It’s going to be a strict, nearly-per-se quick look rule, folks, in more or less every reverse-payment case likely to be brought from here on out. Dollars-to-donuts.
A few weeks have gone by, and quite a lot of folks are chewing over the entrails of Federal Trade Commission v. Actavis, Inc. The case may finally have ended the decades-long saga of the so-called “reverse payment” or “pay-for-delay” settlements, in which a branded incumbent drug maker pays a would-be generic entrant to stay out of its market and respect its patent. Unlike most lower courts to consider them, the five-Justice Actavis majority found these deals subject to Sherman Act challenge, under a standard that [...]
A “reverse payment” settlement agreement is not entitled to “near-automatic antitrust immunity” simply because its anticompetitive effects fall within the scope of the exclusionary potential of the patent, the U.S. Supreme Court ruled earlier this week in a five-to-three decision. Although such agreements, also known as “pay-for-delay” settlements, are not presumptively unlawful, the FTC should be permitted to challenge reverse-payment agreements between Solvay Pharmaceuticals and would-be generic competitors Watson Pharmaceuticals (now Actavis, Inc.) and Paddock Pharmaceuticals under a rule of reason analysis. The case is FTC v. Actavis, Inc., Dkt. No. 12-416.
Reverse paymen [...]
(Note: In December 2012, the Department of Justice and the Federal Trade Commission held a Hearing on the impact of patent assertion entities (PAEs) on innovation and competition and the implications for antitrust enforcement policy. The Agencies then issued a Request for Public Comments on the topic of the Hearing. In response, on April 5th, Richard Wolfram submitted the following comment to the DOJ and FTC, adapted and shortened here for Antitrust Connect. The full Public Comment – one of almost 70 public comments submitted to the Agencies — is available at http://www.ftc.gov/os/comments/pae/pae-0066.pdf or from the author.)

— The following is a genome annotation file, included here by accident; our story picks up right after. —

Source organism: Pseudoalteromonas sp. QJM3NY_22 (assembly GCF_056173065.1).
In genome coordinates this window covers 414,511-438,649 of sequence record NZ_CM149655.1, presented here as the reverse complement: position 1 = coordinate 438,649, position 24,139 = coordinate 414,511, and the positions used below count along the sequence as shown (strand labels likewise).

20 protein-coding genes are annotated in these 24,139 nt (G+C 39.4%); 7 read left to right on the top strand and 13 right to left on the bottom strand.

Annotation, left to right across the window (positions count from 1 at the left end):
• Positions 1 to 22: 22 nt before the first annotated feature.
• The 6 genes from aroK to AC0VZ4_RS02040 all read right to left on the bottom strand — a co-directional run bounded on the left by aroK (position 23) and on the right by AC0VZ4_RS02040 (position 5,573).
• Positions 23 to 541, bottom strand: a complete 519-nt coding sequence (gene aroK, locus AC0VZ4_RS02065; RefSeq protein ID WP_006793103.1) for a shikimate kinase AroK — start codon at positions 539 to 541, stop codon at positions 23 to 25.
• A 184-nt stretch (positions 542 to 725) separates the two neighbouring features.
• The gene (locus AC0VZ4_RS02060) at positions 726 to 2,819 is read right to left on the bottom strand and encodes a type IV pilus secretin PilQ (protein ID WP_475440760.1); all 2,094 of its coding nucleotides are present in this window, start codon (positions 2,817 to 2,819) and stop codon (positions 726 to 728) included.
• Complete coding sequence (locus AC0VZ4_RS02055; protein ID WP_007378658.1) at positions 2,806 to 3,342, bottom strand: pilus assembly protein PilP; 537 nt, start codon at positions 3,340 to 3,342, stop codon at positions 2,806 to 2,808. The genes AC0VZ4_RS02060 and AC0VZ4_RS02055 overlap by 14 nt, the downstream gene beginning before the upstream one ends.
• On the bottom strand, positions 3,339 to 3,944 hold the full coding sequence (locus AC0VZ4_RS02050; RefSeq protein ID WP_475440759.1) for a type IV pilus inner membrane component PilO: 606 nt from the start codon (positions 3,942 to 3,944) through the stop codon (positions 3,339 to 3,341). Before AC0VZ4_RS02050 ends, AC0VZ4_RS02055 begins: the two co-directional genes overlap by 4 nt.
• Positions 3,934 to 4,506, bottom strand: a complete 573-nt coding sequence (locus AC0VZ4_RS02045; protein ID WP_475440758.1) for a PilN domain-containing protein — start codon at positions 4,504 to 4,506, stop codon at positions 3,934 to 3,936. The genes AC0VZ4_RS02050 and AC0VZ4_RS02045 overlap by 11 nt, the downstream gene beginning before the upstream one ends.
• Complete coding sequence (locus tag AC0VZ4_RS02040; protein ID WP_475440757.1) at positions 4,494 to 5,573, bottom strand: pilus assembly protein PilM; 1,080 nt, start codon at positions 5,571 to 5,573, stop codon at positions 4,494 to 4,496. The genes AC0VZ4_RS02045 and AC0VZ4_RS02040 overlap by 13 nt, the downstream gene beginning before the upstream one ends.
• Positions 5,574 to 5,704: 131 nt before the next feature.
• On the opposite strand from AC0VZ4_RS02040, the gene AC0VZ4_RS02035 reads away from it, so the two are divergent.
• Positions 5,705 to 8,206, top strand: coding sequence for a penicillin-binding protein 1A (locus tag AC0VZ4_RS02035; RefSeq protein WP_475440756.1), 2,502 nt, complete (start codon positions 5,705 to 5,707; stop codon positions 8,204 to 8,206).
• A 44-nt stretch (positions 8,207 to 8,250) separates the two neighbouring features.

This comment is submitted in my personal capacity and d [...]
Commissioner Edith Ramirez became the new Chairwoman of the Federal Trade Commission on March 4. The White House announced the selection on February 28th.
Chairwoman Ramirez is an excellent choice for antitrust enforcement generally, but is truly an ideal Chair for the FTC as it prepares to face the next generation of anti-competitive practices stemming from patent misuse. She uniquely combines an IP litigation background with a commitment to aggressively enforce the spirit and the letter of the antitrust laws, and may prove a valuable friend in the movement for patent litigation reform.
Prior to joining the FTC, Chairwoman Ramirez was a partner with top intellectual property litigation fi [...]
My U.S. colleagues Lee van Voorhis and Brian Rafkin wrote an excellent client alert on the Bosch case and I asked them to prepare the following short summary for the Kluwer readership:
On November 26, 2012, the FTC and Robert Bosch GmbH entered into a Consent Agreement that resolved the FTC’s inquiry into Bosch’s $1 billion acquisition of SPX Services. As part of the Consent Agreement the FTC required that Bosch agree to license on FRAND terms certain SPX patents. This is the first case where the FTC alleged an antitrust violation where a patent owner sought injunctions against willing licensees of FRAND-encumbered standard-essential patents. Moreover, the FTC obtained a consent agreemen [...]